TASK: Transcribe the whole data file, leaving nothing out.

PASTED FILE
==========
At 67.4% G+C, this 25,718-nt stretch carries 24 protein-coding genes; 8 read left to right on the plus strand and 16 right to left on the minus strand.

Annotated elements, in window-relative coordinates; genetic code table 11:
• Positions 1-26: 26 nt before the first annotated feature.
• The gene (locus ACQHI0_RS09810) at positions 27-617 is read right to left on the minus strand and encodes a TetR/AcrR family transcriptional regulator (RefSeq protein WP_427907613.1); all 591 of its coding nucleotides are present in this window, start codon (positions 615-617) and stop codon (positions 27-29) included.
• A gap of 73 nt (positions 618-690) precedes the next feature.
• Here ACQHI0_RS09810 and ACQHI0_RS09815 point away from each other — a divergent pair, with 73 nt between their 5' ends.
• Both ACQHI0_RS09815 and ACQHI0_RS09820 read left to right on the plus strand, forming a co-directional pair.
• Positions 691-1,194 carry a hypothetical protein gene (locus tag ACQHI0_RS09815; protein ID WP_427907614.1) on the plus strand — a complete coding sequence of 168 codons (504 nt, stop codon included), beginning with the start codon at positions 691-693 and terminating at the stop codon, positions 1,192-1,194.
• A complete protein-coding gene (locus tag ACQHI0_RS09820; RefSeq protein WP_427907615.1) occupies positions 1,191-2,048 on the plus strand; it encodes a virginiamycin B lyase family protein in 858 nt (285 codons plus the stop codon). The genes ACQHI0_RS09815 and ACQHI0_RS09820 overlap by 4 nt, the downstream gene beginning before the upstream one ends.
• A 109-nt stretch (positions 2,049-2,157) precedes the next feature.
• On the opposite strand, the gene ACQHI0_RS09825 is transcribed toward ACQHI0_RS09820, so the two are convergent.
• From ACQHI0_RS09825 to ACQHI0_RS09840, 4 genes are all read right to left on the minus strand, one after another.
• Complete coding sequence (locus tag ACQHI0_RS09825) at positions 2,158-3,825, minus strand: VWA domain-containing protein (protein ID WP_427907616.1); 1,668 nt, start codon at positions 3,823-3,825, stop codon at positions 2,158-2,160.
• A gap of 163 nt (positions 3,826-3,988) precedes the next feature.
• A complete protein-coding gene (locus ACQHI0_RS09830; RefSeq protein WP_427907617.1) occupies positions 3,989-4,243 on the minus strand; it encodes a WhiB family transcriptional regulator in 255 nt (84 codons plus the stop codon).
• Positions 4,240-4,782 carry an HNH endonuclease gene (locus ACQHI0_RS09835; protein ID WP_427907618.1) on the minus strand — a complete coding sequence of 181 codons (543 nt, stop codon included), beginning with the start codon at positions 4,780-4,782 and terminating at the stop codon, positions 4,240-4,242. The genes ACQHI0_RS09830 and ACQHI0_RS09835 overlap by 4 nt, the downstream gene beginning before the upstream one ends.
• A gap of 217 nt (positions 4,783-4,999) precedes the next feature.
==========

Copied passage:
At 67.4% G+C, this 25,718-nt stretch carries 24 protein-coding genes; 8 read left to right on the plus strand and 16 right to left on the minus strand.

Annotated elements, in window-relative coordinates; genetic code table 11:
• Positions 1-26: 26 nt before the first annotated feature.
• The gene (locus ACQHI0_RS09810) at positions 27-617 is read right to left on the minus strand and encodes a TetR/AcrR family transcriptional regulator (RefSeq protein WP_427907613.1); all 591 of its coding nucleotides are present in this window, start codon (positions 615-617) and stop codon (positions 27-29) included.
• A gap of 73 nt (positions 618-690) precedes the next feature.
• Here ACQHI0_RS09810 and ACQHI0_RS09815 point away from each other — a divergent pair, with 73 nt between their 5' ends.
• Both ACQHI0_RS09815 and ACQHI0_RS09820 read left to right on the plus strand, forming a co-directional pair.
• Positions 691-1,194 carry a hypothetical protein gene (locus tag ACQHI0_RS09815; protein ID WP_427907614.1) on the plus strand — a complete coding sequence of 168 codons (504 nt, stop codon included), beginning with the start codon at positions 691-693 and terminating at the stop codon, positions 1,192-1,194.
• A complete protein-coding gene (locus tag ACQHI0_RS09820; RefSeq protein WP_427907615.1) occupies positions 1,191-2,048 on the plus strand; it encodes a virginiamycin B lyase family protein in 858 nt (285 codons plus the stop codon). The genes ACQHI0_RS09815 and ACQHI0_RS09820 overlap by 4 nt, the downstream gene beginning before the upstream one ends.
• A 109-nt stretch (positions 2,049-2,157) precedes the next feature.
• On the opposite strand, the gene ACQHI0_RS09825 is transcribed toward ACQHI0_RS09820, so the two are convergent.
• From ACQHI0_RS09825 to ACQHI0_RS09840, 4 genes are all read right to left on the minus strand, one after another.
• Complete coding sequence (locus tag ACQHI0_RS09825) at positions 2,158-3,825, minus strand: VWA domain-containing protein (protein ID WP_427907616.1); 1,668 nt, start codon at positions 3,823-3,825, stop codon at positions 2,158-2,160.
• A gap of 163 nt (positions 3,826-3,988) precedes the next feature.
• A complete protein-coding gene (locus ACQHI0_RS09830; RefSeq protein WP_427907617.1) occupies positions 3,989-4,243 on the minus strand; it encodes a WhiB family transcriptional regulator in 255 nt (84 codons plus the stop codon).
• Positions 4,240-4,782 carry an HNH endonuclease gene (locus ACQHI0_RS09835; protein ID WP_427907618.1) on the minus strand — a complete coding sequence of 181 codons (543 nt, stop codon included), beginning with the start codon at positions 4,780-4,782 and terminating at the stop codon, positions 4,240-4,242. The genes ACQHI0_RS09830 and ACQHI0_RS09835 overlap by 4 nt, the downstream gene beginning before the upstream one ends.
• A gap of 217 nt (positions 4,783-4,999) precedes the next feature.